Cottrell alleges Ip told him that it was illegal to import the axolotls into North America and that he believed they were invasive. (Axolotls come from Mexico and are near extinction because of urbanization in Mexico City and polluted waters, according to Schneiderman’s office. They are a CITES-protected species.)
The felony complaint included this image of an Asian arowana (Scleropages formosus) to illustrate species involved in alleged March 2011 transaction.
Ultimately, Cottrell purchased 154 snakeheads for $2,233 (about $14.50 each) and seven axolotls for $367 (about $55 each), according to the felony complaint.
The investigation was a joint effort by U.S. Fish & Wildlife, U.S. Immigration and Customs Enforcement, the Ontario Ministry of Natural Resources, Environment Canada and the New York State Department of Environment and Conservation, according to the charges.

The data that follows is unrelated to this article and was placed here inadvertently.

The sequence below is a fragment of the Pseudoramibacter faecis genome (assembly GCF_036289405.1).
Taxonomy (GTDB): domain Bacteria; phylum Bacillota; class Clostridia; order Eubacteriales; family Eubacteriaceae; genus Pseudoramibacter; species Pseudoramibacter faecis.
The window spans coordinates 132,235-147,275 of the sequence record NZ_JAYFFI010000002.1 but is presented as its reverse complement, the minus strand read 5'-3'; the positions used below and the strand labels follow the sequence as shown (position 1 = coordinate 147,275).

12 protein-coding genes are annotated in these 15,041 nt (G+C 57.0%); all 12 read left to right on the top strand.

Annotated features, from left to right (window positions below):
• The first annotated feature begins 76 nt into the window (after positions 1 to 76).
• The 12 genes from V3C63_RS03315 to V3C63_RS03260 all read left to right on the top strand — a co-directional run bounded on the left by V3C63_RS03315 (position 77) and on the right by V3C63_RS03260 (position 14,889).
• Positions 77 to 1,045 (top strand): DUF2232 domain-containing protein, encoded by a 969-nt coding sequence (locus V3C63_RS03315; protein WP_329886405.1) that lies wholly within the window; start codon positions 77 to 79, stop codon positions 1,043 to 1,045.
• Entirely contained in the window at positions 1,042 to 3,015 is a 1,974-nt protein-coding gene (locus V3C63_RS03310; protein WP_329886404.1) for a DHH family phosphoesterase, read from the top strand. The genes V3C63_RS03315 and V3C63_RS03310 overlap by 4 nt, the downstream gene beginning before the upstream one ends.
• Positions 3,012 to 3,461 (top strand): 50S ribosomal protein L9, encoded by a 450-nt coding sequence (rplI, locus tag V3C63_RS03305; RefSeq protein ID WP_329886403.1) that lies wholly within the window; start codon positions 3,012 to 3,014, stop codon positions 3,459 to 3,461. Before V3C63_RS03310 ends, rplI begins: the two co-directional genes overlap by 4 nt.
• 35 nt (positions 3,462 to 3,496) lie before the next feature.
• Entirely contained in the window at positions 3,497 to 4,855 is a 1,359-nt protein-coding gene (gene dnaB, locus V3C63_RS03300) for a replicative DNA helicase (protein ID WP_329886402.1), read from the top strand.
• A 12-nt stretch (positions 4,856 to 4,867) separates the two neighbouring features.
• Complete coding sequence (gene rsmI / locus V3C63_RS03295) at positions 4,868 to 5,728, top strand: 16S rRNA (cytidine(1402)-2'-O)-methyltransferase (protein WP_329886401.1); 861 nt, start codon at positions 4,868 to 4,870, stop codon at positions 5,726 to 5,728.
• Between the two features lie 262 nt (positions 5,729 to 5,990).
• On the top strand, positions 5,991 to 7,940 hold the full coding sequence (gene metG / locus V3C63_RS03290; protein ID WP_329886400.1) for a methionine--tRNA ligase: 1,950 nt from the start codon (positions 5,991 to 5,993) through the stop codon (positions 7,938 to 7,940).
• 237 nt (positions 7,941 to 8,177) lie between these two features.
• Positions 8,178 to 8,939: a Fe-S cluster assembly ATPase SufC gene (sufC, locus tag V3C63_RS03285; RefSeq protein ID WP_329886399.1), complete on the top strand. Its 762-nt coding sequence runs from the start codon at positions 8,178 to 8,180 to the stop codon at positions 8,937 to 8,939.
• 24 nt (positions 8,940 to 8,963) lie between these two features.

New York’s main concern was the potential invasiveness of the snakeheads.
“This is a case where law enforcement cooperation between two countries and multiple agencies resulted in shutting down an operation that attempted to advance an individual’s self-interest at the expense of New York’s natural resources, specifically our Great Lakes,” Schneiderman said. “Our office remains committed to protecting our environment and we will prosecute those who are willing to put their own greed above the law.”
Neither the felony complaint nor the attorney general’s press release announcing the charges indicate that Ip was suspected or implicated in any illegal transactions other than the three counts listed in the felony complaint.
Ip is facing related federal charges in both the U.S. and Canada, according to Schneiderman’s office. Details of how he would be prosecuted are pending. A spokesperson declined to say whether the investigation was ongoing or would result in any additional charges from New York.
The two felonies carry a maximum penalty of four years’ imprisonment; the misdemeanor carries up to one year of imprisonment and a mandatory $5,000 fine.<HOME>